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  7. Mike said "Every believer has a rational for their "weird" belief. You illustrated this in your example of New Age Law of attraction people. They explain evil in one's life as stemming from not believing in the power of positive thinking. This is a rational argument even though it may not be a correct one". I believe the word Mike should be using is "rationale," which is defined as" a statement, exposition, or explanation of reasons or principles." A rationale is not necessarily rational. It's simply someone's explanation of why they believe something to be true. People who believe that doubting the power of positive thinking have a rationale for believing that, but that rationale is faulty. I believed in the Tooth Fairy at one point in my life, but my rationale for that (finding a dime under my pillow replacing a lost tooth) was faulty. I assume when Mike talks about books that claim explain the character of "God", he is referring to the books of the Bible. (Correct me if am wrong.) These books make "God" seem jealous, petty, murderous, and evil to me. To me Mike's rationale for believing in "God" seems faulty, i. e., irrational. There are books in existence that claim the Holocaust is a hoax. They are filled with the authors' rationale for calling the Holocaust a hoax, but they are faulty.

    Keep in mind that Michael Shermer was a fundamentalist Christian at one point in his life. I find his rationale for leaving the Church to be the foundation for his statement that people believe in "weird" things because they are skilled at defending them. Just a thought

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  8. In connection with the statement that maybe you need to be more intelligent to be able to argue an irrational belief ...

    I would suggest that it makes more sense that lower intelligence will more likely result in someone who is easily swayed by less evidence. For anything. So you can give one of the simplistic arguments against God (why is there suffering if there is a loving God?) and they'll go with it, or you can give a simplistic argument supporting the existence of God (if there's no God how do you explain the incredibly low odds of intelligent life evolving out of nothing?) and they'll go with that too.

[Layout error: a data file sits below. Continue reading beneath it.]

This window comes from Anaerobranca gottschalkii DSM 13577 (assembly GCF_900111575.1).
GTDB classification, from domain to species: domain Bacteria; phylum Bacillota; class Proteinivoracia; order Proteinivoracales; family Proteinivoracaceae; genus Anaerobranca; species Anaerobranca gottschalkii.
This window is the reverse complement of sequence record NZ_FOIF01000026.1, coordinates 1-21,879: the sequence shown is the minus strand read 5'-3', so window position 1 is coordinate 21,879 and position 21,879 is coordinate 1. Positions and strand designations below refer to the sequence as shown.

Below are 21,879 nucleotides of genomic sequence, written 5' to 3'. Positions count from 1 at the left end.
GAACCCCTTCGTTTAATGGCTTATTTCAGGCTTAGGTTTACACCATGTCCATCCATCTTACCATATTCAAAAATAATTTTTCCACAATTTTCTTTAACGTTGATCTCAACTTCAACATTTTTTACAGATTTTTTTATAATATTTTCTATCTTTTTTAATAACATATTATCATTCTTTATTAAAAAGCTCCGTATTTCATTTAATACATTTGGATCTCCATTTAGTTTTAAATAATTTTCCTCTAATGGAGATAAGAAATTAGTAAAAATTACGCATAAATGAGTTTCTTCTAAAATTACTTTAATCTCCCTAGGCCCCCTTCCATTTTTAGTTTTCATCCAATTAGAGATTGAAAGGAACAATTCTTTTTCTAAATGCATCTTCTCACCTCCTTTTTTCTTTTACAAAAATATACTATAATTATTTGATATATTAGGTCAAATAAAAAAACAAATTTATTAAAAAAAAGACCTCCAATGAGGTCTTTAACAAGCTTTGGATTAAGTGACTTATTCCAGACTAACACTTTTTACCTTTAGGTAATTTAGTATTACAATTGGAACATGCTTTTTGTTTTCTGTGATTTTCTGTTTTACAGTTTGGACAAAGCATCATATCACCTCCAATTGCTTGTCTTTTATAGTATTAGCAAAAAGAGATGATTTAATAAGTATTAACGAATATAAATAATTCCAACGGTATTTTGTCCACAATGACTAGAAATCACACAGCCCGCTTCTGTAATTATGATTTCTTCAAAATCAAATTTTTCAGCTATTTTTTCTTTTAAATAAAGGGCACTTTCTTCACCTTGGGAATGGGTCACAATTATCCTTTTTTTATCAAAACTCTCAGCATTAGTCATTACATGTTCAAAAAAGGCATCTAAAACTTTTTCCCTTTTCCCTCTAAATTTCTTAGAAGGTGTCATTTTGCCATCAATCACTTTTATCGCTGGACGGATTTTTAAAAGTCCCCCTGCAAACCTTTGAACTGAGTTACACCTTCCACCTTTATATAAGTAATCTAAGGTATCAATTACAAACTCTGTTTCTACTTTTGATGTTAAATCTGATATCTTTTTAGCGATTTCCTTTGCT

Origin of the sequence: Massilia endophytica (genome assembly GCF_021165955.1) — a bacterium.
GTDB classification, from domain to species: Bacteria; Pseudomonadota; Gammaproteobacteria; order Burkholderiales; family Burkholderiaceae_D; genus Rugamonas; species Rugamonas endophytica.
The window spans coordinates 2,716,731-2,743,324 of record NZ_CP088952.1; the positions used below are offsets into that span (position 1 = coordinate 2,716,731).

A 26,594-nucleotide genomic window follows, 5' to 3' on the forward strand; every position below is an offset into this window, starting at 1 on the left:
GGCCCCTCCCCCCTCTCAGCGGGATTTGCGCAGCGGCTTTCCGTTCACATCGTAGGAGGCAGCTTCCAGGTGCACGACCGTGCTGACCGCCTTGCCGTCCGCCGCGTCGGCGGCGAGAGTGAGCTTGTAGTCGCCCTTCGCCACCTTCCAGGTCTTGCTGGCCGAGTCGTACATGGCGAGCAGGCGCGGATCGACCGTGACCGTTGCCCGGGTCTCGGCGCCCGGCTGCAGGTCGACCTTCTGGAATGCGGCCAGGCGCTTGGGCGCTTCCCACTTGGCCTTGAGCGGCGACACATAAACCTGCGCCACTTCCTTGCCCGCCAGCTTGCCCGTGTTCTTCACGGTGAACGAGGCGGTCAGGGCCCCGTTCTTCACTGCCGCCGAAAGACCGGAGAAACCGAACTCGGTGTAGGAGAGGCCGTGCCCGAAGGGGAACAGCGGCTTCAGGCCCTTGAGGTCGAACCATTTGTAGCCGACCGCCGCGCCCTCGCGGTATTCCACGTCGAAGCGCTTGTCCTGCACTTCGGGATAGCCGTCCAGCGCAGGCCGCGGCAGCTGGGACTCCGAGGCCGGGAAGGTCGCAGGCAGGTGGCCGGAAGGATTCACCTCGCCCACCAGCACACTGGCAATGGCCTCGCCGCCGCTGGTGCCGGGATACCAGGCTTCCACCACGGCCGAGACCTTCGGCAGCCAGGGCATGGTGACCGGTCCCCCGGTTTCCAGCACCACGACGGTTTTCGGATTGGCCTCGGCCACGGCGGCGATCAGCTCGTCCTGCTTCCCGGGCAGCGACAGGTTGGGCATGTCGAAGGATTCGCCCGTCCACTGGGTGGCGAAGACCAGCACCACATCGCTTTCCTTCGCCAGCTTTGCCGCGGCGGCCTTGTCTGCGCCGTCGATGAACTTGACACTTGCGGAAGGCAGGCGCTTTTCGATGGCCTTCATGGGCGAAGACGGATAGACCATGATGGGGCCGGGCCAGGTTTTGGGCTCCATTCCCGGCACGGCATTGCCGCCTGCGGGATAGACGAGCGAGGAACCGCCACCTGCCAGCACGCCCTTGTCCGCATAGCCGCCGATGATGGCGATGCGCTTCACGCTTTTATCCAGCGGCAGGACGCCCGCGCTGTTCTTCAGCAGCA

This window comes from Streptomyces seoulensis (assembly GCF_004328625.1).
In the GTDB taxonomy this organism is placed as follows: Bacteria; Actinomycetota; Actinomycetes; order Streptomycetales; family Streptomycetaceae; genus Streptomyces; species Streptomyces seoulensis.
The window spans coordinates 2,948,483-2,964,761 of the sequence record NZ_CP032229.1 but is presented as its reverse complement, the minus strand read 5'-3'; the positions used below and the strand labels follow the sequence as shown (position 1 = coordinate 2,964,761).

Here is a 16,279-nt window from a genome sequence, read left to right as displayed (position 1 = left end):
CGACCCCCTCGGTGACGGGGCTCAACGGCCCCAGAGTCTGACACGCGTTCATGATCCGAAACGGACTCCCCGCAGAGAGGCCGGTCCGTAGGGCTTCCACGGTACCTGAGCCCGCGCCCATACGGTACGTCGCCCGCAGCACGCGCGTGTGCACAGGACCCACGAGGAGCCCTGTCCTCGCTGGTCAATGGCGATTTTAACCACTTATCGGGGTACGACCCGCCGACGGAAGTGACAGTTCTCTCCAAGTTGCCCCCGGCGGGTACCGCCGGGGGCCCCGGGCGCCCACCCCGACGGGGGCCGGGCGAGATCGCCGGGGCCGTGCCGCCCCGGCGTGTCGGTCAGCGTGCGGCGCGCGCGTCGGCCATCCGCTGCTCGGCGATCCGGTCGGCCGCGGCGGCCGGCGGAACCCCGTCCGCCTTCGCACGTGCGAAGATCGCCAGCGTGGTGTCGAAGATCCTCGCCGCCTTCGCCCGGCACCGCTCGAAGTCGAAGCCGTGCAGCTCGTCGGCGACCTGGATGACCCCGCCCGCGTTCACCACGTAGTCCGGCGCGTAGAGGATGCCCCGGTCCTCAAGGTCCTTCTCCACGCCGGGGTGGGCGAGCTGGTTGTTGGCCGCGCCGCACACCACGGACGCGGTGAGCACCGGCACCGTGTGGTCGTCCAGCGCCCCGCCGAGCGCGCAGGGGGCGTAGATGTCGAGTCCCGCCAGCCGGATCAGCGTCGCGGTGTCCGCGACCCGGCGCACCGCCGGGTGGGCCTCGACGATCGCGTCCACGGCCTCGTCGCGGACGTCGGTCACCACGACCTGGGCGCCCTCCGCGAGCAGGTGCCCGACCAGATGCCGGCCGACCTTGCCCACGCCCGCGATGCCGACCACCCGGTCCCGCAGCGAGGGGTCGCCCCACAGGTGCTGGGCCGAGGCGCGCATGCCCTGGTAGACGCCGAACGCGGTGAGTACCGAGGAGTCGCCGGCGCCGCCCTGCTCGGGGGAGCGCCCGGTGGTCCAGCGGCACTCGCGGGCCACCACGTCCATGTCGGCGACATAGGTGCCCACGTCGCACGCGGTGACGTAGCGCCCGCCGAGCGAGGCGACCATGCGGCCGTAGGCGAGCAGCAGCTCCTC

Low intelligence is probably too general a term to use anyway. If, more specifically, we're talking about a low capacity for critical reasoning, then my suggestion above works. But if we're talking about mathematical skills, or musical skills, or communication skills, then not so much. You can be awesome at critical thinking and have no communication skills, and nobody would know how good your critical reasoning skills are because you can't explain what you're thinking.

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  9. *I did not mean to imply that the argument against God's existence involving human suffering was stupid, only that simply saying only that fails to acknowledge the reasoning many people have come up with against that particular argument.*

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  10. In connection with the statement that maybe you need to be more intelligent to be able to argue an irrational belief ...

    I would suggest that it makes more sense that lower intelligence will more likely result in someone who is easily swayed by less evidence. For anything. So you can give one of the simplistic arguments against God (why is there suffering if there is a loving God?) and they'll go with it, or you can give a simplistic argument supporting the existence of God (if there's no God how do you explain the incredibly low odds of intelligent life evolving out of nothing?) and they'll go with that too.

    Low intelligence is probably too general a term to use anyway. If, more specifically, we're talking about a low capacity for critical reasoning, then my suggestion above works. But if we're talking about mathematical skills, or musical skills, or communication skills, then not so much. You can be awesome at critical thinking and have no communication skills, and nobody would know how good your critical reasoning skills are because you can't explain what you're thinking.

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  11. Mike said "Every believer has a rational for their "weird" belief. You illustrated this in your example of New Age Law of attraction people. They explain evil in one's life as stemming from not believing in the power of positive thinking. This is a rational argument even though it may not be a correct one". I believe the word Mike should be using is "rationale," which is defined as" a statement, exposition, or explanation of reasons or principles." A rationale is not necessarily rational. It's simply someone's explanation of why they believe something to be true. People who believe that doubting the power of positive thinking have a rationale for believing that, but that rationale is faulty. I believed in the Tooth Fairy at one point in my life, but my rationale for that (finding a dime under my pillow replacing a lost tooth) was faulty. I assume when Mike talks about books that claim explain the character of "God", he is referring to the books of the Bible. (Correct me if am wrong.) These books make "God" seem jealous, petty, murderous, and evil to me. To me Mike's rationale for believing in "God" seems faulty, i. e., irrational. There are books in existence that claim the Holocaust is a hoax. They are filled with the authors' rationale for calling the Holocaust a hoax, but they are faulty.

    Keep in mind that Michael Shermer was a fundamentalist Christian at one point in his life. I find his rationale for leaving the Church to be the foundation for his statement that people believe in "weird" things because they are skilled at defending them. Just a thought

    ReplyDelete

Religion, skepticism, and carving out a spiritual life post-Mormonism